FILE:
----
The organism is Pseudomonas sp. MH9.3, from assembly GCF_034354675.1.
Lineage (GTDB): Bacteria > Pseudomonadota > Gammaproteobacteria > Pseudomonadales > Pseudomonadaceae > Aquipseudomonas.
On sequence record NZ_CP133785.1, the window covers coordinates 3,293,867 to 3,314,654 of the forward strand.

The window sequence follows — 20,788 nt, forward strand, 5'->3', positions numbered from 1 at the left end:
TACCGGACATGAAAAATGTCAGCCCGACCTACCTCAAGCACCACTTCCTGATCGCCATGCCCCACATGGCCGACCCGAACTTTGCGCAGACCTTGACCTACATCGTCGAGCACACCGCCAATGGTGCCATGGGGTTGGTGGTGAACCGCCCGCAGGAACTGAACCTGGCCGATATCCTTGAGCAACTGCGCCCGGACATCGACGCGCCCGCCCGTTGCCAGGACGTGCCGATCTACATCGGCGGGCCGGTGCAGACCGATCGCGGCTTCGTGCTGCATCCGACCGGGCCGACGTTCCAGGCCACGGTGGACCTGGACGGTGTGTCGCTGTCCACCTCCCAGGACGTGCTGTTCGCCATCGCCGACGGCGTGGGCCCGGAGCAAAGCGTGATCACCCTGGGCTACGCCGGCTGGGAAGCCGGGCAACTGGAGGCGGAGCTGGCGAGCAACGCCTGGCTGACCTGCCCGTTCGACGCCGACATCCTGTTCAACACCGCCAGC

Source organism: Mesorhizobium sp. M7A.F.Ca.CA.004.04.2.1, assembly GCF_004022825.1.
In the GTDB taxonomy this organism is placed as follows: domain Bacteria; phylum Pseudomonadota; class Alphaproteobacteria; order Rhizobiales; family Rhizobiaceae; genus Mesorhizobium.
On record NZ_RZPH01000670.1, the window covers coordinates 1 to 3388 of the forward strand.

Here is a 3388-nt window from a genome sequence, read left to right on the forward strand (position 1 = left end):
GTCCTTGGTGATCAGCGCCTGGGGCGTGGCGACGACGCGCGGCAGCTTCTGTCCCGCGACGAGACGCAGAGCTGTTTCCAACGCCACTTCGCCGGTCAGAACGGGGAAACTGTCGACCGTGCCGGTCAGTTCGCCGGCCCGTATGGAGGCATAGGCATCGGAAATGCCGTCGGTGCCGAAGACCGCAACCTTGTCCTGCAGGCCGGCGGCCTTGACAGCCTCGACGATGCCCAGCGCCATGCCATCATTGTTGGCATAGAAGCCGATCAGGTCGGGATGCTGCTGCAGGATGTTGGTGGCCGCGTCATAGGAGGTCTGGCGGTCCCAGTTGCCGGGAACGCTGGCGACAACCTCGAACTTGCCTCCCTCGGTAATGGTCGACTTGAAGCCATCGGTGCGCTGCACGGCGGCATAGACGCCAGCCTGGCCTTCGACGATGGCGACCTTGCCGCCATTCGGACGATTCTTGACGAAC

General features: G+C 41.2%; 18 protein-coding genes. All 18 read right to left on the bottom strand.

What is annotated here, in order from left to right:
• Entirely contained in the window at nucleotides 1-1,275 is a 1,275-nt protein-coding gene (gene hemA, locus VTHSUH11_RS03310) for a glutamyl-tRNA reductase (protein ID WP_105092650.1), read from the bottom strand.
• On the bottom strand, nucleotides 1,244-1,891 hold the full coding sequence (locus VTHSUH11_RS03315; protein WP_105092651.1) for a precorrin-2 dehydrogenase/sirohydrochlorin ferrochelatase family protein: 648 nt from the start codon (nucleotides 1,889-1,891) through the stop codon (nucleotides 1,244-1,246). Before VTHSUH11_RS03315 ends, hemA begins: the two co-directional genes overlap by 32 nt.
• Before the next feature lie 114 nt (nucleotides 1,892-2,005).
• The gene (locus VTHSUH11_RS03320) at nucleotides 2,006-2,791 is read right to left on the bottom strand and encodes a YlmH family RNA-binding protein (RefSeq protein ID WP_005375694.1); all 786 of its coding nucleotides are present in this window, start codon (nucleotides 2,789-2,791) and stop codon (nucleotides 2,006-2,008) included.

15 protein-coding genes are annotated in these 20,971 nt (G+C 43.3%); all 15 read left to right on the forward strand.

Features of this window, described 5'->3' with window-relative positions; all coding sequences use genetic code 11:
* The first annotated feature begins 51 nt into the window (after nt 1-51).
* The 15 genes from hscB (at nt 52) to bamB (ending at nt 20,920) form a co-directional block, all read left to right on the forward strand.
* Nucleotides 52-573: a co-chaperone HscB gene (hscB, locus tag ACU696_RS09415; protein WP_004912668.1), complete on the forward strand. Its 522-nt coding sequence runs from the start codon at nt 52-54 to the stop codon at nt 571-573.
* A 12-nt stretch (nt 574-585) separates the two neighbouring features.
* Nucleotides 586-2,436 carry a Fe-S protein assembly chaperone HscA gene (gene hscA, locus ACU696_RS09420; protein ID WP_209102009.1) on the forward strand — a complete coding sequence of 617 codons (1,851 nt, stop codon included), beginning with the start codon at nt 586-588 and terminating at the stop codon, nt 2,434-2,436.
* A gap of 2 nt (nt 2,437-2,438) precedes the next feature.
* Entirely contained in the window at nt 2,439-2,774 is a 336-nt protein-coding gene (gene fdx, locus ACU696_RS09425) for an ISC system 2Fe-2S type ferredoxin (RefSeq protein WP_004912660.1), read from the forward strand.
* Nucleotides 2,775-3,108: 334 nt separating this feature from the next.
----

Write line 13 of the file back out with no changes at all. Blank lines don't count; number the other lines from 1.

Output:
• Entirely contained in the window at nucleotides 1-1,275 is a 1,275-nt protein-coding gene (gene hemA, locus VTHSUH11_RS03310) for a glutamyl-tRNA reductase (protein ID WP_105092650.1), read from the bottom strand.